How two of a kind see where we stand

Saturday December 30 2017

Fighting Bulls, by Peterson Kamwathi. PHOTO | FRANK WHALLEY | NMG

Fighting Bulls, by Peterson Kamwathi. PHOTO | FRANK WHALLEY | NMG 

By FRANK WHALLEY
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For me this year is ending on a high, with two of my favourite artists included in a mixed show at one of my favourite galleries.

The artists are Peterson Kamwathi and Beatrice Wanjiku — so no surprises there — and the gallery is at Red Hill off the road from Nairobi to Limuru.

Filled with light and with all works sensitively hung, what is there not to like about the Red Hill Art Gallery of collectors Erica Musch and Hellmuth Rossler?

This time they are presenting a dip into the past with key works by Kamwathi and Wanjiku complemented by 14 other pieces by artists also of high quality; an early group of dancers by Justus Kyalo, a Sebastian Kiarie notable for its prescience, a Paul Onditi painting, five drawings by Gor Soudan and three by Martin Onys.

To put the hat on it, there are also three carvings by Samwel Wanjau, one of Kenya’s most popular sculptors.

Kamwathi and Wanjiku make an interesting pairing.

Kamwathi brings an acute intelligence to his work, which radiates across many facets of our society and a wide range of media — sculpture, drawing and print-making with painting, video and installations thrown in.

He uses animals (cattle for the state and sheep for wananchi) and human figures grounded, floating through space or leaping and flying to interrogate conflict, governance, protest, the environment and migration among other concerns.

It has gained him international recognition, with work in the British Museum and the World Bank collection, among other prestigious places.

Accolades for Wanjiku, in addition to appearances like Kamwathi at the Venice Biennale, include being voted top artist at the 1:54 art fair in New York, last year.

Whereas Kamwathi examines our activities as evidence of development, or the lack of it, Wanjiku peers straight into our souls to uncover Shakespeare’s “politic worm” of corruption and decay, which she translates through the prism of our daily struggle.

Thus we have the screaming heads, the drooling beasts that devour themselves in torment, and people wounded by experience locked in the straitjackets of cultural expectations.

Both artists examine our place — and predicament — in society. But where Kamwathi’s works assess external indicators and are wide-ranging, elegant and oblique, Wanjiku’s are intensely internal, narrowly focused, visceral and driven by the power of her imagination and force of expression.

What both artists also share are excellent formal skills, taught, developed and honed through practice.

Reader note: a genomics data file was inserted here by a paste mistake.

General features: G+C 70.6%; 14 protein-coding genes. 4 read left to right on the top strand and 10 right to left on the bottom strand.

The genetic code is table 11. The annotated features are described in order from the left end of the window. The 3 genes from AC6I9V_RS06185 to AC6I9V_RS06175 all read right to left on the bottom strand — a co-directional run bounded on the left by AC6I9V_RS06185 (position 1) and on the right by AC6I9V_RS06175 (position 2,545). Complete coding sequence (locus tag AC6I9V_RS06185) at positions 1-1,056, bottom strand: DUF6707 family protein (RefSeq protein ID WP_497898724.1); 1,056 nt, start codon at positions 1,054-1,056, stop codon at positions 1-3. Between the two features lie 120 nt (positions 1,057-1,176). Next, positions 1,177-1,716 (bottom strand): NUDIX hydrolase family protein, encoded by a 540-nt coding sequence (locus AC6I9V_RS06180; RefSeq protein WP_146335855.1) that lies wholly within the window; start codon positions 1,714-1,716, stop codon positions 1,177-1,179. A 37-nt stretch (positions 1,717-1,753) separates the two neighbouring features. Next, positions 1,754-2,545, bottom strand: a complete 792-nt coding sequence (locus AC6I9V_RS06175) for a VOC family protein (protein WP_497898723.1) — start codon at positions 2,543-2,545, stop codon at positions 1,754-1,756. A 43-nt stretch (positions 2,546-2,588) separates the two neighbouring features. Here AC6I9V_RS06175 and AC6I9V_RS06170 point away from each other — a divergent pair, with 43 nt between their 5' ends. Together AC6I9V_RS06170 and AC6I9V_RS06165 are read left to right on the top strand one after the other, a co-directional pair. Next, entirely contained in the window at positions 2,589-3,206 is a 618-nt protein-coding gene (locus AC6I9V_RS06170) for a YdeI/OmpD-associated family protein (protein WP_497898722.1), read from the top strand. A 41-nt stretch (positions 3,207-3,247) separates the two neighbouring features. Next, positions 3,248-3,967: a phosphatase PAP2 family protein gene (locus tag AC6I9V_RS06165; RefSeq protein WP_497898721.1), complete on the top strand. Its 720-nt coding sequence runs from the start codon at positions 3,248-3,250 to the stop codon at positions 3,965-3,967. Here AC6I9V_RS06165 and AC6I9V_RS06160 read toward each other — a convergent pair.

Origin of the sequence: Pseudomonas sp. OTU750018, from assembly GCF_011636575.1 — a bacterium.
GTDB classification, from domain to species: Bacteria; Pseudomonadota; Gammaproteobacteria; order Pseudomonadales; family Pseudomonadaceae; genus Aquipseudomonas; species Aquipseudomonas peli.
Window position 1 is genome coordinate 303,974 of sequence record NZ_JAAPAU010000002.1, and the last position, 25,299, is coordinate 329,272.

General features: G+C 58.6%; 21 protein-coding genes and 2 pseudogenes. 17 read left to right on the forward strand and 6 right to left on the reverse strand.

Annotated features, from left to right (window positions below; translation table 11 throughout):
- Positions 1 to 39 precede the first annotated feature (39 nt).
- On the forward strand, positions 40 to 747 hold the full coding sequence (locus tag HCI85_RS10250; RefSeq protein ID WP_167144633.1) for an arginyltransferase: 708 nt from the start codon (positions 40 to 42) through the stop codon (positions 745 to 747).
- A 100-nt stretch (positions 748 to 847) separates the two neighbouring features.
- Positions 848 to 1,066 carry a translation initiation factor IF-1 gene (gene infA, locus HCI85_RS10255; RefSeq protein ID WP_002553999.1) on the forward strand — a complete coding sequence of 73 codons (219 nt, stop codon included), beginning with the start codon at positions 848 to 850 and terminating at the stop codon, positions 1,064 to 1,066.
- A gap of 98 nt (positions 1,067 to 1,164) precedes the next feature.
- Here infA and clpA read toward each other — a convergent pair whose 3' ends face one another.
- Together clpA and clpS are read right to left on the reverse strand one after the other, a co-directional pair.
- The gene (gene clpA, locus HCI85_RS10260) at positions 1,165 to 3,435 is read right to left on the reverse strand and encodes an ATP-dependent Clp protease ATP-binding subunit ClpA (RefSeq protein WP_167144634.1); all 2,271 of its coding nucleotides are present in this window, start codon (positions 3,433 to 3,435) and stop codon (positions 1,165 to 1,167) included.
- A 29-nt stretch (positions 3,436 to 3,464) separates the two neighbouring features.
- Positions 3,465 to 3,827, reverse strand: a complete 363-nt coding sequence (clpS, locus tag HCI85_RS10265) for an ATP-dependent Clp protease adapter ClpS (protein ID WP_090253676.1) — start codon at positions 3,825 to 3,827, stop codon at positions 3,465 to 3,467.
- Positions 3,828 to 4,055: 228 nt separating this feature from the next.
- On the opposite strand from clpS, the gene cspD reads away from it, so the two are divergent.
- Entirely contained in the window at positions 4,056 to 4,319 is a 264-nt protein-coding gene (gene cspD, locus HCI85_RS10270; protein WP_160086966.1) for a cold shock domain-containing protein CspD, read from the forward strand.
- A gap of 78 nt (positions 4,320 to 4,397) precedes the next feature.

At Red Hill, each has two works in Eclectic, an exhibition on until the middle of next month.

Kamwathi’s Fighting Bulls dominates one wall. Made in 2007 as the artist was beginning his rise to prominence, it is a large (144cm v 152cm) view of two bulls going head to head in a ring surrounded by spectators.

A sign states Kura (ballot), making the turf war a metaphor for elections, the process of the poll being seen as a contest and at times a vicious one.

Created from 272 squares of canvas, each 8cm by 8cm and meticulously printed as monotypes, the oil-based inks give this piece of East African art history a rich, enduring glow.

Facing the bulls is a charcoal and graphite drawing from Kamwathi’s Monument to a Vessel series, first shown at the Frost Museum in Miami and then in South Africa and Germany.

It is one of three life size cutout figures of protesters, their backs to the viewer, who are holding placards aloft. In situ many of these figures, were clustered on a bare wall, meaning visitors, standing behind the demonstrators, became part of the protest.

Two early paintings by Wanjiku are being offered from her Immortality series from 2009-2011. Each is a single torso bearing stuck down x-rays, postage stamps, envelopes and other ephemera.

The figures stand against single colour backgrounds on which the artist has stencilled letters and numbers, and scribbled short messages. They signify that we live on through the memories of those we leave behind.

Adding to the quality of this exhibition is a painting from 2005 by the First Generation artist Sebastian Kiarie, one of the first to pick up on the looming migration crisis. It is a pattern of footprints, referencing steps in the Sahara of migrants heading north.

Also concerned with migration is Martin Onys whose three watercolours of monochrome figures, accented by coloured copies of passport pages, are displayed on a table top, while the five drawings by Gor Soudan are from his Imprints group in which the artist used steel plates, tree bark and the patterns of carved Lamu doors to suggest the traces of our being.

Then there is the painting by Paul Onditi featuring Smokey, his Everyman, standing before a landscape ruined by industrial exploitation.

To end on a high, in addition to three typical sculptures by Samwel Wanjau (two of fantasy birds in volcanic tuff and one wood carving of a reclining woman smoking a cigarette) is a 1996 painting by Justus Kyalo, a semi abstract of interlocked dancers that vibrates with life.

This landmark piece is particularly interesting in that it was made before Kyalo gave himself fully to reductivism and in the process became the region’s finest abstract painter.

A very happy and prosperous New Year to you all!

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